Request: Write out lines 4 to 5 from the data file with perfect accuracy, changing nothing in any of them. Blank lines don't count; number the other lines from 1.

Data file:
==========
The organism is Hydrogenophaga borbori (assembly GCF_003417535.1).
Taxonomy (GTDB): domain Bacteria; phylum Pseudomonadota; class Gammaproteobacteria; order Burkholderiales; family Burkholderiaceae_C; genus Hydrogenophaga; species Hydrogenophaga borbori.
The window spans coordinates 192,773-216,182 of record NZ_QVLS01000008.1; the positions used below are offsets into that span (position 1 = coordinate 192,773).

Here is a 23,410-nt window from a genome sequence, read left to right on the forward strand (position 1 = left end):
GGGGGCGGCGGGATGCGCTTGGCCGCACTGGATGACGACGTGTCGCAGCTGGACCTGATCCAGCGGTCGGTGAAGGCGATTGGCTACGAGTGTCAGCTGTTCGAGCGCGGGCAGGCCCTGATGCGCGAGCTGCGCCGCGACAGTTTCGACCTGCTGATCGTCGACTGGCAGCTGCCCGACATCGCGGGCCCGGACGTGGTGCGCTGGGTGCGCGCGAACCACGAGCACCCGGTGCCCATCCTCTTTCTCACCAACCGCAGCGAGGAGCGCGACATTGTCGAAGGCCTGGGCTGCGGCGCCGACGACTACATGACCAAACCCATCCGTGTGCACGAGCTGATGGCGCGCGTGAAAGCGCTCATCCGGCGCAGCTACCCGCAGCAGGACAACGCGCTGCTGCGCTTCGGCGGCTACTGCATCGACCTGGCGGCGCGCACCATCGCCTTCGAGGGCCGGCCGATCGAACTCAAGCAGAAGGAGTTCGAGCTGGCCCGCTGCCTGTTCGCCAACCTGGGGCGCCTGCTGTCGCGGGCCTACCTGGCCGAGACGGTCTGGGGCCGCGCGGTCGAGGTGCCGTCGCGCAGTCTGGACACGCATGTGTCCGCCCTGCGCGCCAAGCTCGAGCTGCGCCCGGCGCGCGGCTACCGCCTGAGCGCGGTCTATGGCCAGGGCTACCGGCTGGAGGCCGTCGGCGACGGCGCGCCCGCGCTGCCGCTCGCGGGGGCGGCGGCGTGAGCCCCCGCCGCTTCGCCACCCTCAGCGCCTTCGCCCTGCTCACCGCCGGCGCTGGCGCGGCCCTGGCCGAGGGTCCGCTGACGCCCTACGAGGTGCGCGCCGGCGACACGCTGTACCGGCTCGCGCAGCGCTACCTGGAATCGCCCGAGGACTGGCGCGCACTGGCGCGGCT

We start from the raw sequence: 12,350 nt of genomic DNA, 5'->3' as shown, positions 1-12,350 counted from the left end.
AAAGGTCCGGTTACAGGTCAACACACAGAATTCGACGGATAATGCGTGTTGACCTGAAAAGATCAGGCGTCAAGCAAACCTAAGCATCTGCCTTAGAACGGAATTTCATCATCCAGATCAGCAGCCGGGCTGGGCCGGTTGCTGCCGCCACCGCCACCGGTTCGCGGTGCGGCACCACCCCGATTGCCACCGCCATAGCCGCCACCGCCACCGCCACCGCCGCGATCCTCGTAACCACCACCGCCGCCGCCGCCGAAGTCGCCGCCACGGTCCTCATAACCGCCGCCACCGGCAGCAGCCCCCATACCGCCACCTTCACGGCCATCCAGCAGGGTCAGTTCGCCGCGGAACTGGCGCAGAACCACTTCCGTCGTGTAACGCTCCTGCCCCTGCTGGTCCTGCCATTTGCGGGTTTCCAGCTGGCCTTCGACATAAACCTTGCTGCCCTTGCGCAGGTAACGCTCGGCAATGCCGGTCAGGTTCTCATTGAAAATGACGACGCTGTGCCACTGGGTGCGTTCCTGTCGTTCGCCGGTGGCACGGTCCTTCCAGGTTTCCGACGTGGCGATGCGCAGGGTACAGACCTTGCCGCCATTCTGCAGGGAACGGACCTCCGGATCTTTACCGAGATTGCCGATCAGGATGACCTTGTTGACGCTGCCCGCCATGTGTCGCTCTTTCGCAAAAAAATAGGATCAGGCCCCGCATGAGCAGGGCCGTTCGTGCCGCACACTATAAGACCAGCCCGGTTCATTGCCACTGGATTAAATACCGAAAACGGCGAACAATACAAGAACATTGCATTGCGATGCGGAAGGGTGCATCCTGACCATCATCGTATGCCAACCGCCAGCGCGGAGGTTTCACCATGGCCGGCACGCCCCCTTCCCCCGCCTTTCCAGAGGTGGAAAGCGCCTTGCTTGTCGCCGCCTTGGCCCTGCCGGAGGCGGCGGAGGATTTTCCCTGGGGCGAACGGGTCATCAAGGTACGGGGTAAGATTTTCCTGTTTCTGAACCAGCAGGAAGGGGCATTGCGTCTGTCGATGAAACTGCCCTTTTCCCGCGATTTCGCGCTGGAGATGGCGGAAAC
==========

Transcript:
Here is a 23,410-nt window from a genome sequence, read left to right on the forward strand (position 1 = left end):
GGGGGCGGCGGGATGCGCTTGGCCGCACTGGATGACGACGTGTCGCAGCTGGACCTGATCCAGCGGTCGGTGAAGGCGATTGGCTACGAGTGTCAGCTGTTCGAGCGCGGGCAGGCCCTGATGCGCGAGCTGCGCCGCGACAGTTTCGACCTGCTGATCGTCGACTGGCAGCTGCCCGACATCGCGGGCCCGGACGTGGTGCGCTGGGTGCGCGCGAACCACGAGCACCCGGTGCCCATCCTCTTTCTCACCAACCGCAGCGAGGAGCGCGACATTGTCGAAGGCCTGGGCTGCGGCGCCGACGACTACATGACCAAACCCATCCGTGTGCACGAGCTGATGGCGCGCGTGAAAGCGCTCATCCGGCGCAGCTACCCGCAGCAGGACAACGCGCTGCTGCGCTTCGGCGGCTACTGCATCGACCTGGCGGCGCGCACCATCGCCTTCGAGGGCCGGCCGATCGAACTCAAGCAGAAGGAGTTCGAGCTGGCCCGCTGCCTGTTCGCCAACCTGGGGCGCCTGCTGTCGCGGGCCTACCTGGCCGAGACGGTCTGGGGCCGCGCGGTCGAGGTGCCGTCGCGCAGTCTGGACACGCATGTGTCCGCCCTGCGCGCCAAGCTCGAGCTGCGCCCGGCGCGCGGCTACCGCCTGAGCGCGGTCTATGGCCAGGGCTACCGGCTGGAGGCCGTCGGCGACGGCGCGCCCGCGCTGCCGCTCGCGGGGGCGGCGGCGTGAGCCCCCGCCGCTTCGCCACCCTCAGCGCCTTCGCCCTGCTCACCGCCGGCGCTGGCGCGGCCCTGGCCGAGGGTCCGCTGACGCCCTACGAGGTGCGCGCCGGCGACACGCTGTACCGGCTCGCGCAGCGCTACCTGGAATCGCCCGAGGACTGGCGCGCACTGGCGCGGCT